I don’t like to speculate, so I won’t say that July 6, 2020, was the beginning of the end of fossil fuel infrastructure in the United States. I will say, with apologies to Judith Viorst, that it was a Terrible, Horrible, No Good, Very Bad Day.
There are few people left, at least in my orbit, who don’t share the goal of prompt decarbonization of the economy. The quaintly named $64,000 question ($64 trillion question?) is how we get from here to there.
Today, the New England Power Generators Association released a report prepared by Analysis Group that explains how an economy-wide price on carbon can help New England do just that. … More
On June 4, 2020, the Massachusetts Office of the Attorney General (AGO) filed a petition with the Department of Public Utilities (DPU) requesting that the DPU open an investigation “to assess the future of local gas distribution company (LDC) operations and planning in light of the Commonwealth’s legally binding statewide limit of net-zero greenhouse gas (GHG) emissions by 2050.” Citing Massachusetts’ Global Warming Solutions Act, and the Executive Office of Energy and Environmental Affairs’ Determination of Statewide Emissions Limit for 2020,… More
The Federal Energy Regulatory Commission (“FERC” or “Commission”) recently issued an Order approving a request by the North American Electric Reliability Corporation (“NERC”) to defer the implementation of several Reliability Standards scheduled to take effect later this year. This action, along with others discussed in an earlier post here, are the latest measures approved by FERC that demonstrate the Commission’s intent to exercise discretion in easing reliability compliance burdens in light of the national emergency related to the coronavirus pandemic.… More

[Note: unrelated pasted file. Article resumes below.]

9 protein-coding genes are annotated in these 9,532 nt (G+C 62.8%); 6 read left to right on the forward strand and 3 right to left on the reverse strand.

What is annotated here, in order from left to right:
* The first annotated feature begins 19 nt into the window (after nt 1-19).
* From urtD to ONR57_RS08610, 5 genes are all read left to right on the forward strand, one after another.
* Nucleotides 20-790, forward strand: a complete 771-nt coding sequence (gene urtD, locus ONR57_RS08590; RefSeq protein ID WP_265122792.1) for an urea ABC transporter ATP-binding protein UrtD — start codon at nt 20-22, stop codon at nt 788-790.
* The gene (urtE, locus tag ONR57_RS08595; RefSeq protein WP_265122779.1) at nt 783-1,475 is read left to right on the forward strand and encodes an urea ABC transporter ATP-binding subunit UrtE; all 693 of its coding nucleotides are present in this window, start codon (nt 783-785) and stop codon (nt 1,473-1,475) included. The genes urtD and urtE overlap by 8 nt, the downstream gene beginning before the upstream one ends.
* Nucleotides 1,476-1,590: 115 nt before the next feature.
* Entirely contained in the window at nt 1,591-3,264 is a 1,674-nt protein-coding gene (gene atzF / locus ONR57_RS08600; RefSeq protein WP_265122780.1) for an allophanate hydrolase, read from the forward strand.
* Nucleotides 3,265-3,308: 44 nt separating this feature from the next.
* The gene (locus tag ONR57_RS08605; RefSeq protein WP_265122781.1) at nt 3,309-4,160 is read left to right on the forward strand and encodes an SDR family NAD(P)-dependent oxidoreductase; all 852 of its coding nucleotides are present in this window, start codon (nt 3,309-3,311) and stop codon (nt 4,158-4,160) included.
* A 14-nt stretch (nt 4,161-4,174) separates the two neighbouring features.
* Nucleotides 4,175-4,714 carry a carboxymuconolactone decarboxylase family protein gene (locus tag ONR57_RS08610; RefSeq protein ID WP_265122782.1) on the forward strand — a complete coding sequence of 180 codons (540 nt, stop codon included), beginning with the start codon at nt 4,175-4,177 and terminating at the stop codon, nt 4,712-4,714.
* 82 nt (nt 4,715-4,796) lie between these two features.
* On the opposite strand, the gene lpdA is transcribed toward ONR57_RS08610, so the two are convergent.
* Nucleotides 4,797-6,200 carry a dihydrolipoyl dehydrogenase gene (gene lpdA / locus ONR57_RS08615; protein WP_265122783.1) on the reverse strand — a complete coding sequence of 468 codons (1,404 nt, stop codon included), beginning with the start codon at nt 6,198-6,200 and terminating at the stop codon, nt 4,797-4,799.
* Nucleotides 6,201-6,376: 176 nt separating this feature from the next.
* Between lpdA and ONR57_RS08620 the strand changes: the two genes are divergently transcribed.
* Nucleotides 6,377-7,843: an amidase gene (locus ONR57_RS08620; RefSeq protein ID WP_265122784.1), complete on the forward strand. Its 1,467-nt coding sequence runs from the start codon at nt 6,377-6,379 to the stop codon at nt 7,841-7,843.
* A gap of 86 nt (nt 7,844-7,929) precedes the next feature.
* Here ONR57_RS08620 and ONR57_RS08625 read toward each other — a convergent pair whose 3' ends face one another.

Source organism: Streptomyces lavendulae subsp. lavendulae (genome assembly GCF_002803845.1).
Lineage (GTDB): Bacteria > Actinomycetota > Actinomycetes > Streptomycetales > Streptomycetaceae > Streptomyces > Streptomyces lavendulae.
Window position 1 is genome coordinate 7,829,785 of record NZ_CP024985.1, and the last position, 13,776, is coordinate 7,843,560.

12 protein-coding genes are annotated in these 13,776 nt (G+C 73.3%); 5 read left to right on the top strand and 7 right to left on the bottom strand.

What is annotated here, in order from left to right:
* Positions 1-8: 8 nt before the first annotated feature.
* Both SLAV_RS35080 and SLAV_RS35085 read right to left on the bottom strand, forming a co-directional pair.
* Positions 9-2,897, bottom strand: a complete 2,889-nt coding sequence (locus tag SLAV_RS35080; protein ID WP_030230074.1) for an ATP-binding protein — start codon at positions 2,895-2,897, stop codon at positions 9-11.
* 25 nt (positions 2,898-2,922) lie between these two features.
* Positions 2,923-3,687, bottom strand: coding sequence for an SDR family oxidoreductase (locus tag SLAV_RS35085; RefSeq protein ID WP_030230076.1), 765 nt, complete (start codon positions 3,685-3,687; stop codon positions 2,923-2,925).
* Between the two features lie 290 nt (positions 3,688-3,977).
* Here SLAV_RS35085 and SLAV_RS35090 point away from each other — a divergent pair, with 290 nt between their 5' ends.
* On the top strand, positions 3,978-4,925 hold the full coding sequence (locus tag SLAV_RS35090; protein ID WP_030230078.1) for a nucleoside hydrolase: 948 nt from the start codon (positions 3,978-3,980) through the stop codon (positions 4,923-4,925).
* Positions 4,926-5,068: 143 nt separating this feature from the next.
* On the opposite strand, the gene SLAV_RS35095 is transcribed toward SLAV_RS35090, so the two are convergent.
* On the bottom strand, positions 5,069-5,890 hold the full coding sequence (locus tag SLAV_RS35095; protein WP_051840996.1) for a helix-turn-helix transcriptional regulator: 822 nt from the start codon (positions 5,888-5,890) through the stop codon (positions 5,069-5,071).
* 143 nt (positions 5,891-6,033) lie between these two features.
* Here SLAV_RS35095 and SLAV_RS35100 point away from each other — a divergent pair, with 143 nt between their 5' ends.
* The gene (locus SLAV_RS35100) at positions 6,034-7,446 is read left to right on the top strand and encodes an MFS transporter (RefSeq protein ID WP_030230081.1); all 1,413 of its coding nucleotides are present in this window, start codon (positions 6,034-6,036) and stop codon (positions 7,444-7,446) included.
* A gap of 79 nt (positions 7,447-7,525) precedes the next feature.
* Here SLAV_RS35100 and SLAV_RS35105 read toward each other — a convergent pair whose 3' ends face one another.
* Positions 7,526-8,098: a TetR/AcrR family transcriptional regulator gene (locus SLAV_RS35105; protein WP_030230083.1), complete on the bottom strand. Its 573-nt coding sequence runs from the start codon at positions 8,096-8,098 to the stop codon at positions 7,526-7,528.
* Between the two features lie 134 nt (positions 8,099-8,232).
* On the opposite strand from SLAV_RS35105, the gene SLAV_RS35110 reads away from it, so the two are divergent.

by Adam Wade and Ethan Severance
On April 14, 2020, the Massachusetts Department of Energy Resources (“DOER”) filed emergency regulations for the Solar Massachusetts Renewable Target (“SMART”) Program. A redline showing the additions to 225 CMR 20 is available here: MA DOER 225 CMR 20 Emergency Regulations 4.15.20. As emergency regulations, these changes went into effect Wednesday, April 16, 2020. DOER plans to hold a virtual public hearing on the new regulations on May 22,… More
On April 2, the Federal Energy Regulatory Commission (“FERC” or “Commission”) Chairman Neil Chatterjee announced additional steps the Commission is taking as regulated entities struggle to balance ensuring continued operations on one hand and regulatory compliance burdens on the other during the COVID-19 pandemic. According to Chatterjee, while “the Commission will continue its market surveillance efforts to protect market participants and consumers from the effects of anticompetitive behavior,” the Commission will exercise prosecutorial discretion in addressing events that arise during the pandemic and “will not second-guess the good faith actions that regulated entities take in the face of this emergency.”
With respect to enforcement actions related to operations occurring during the pandemic period,… More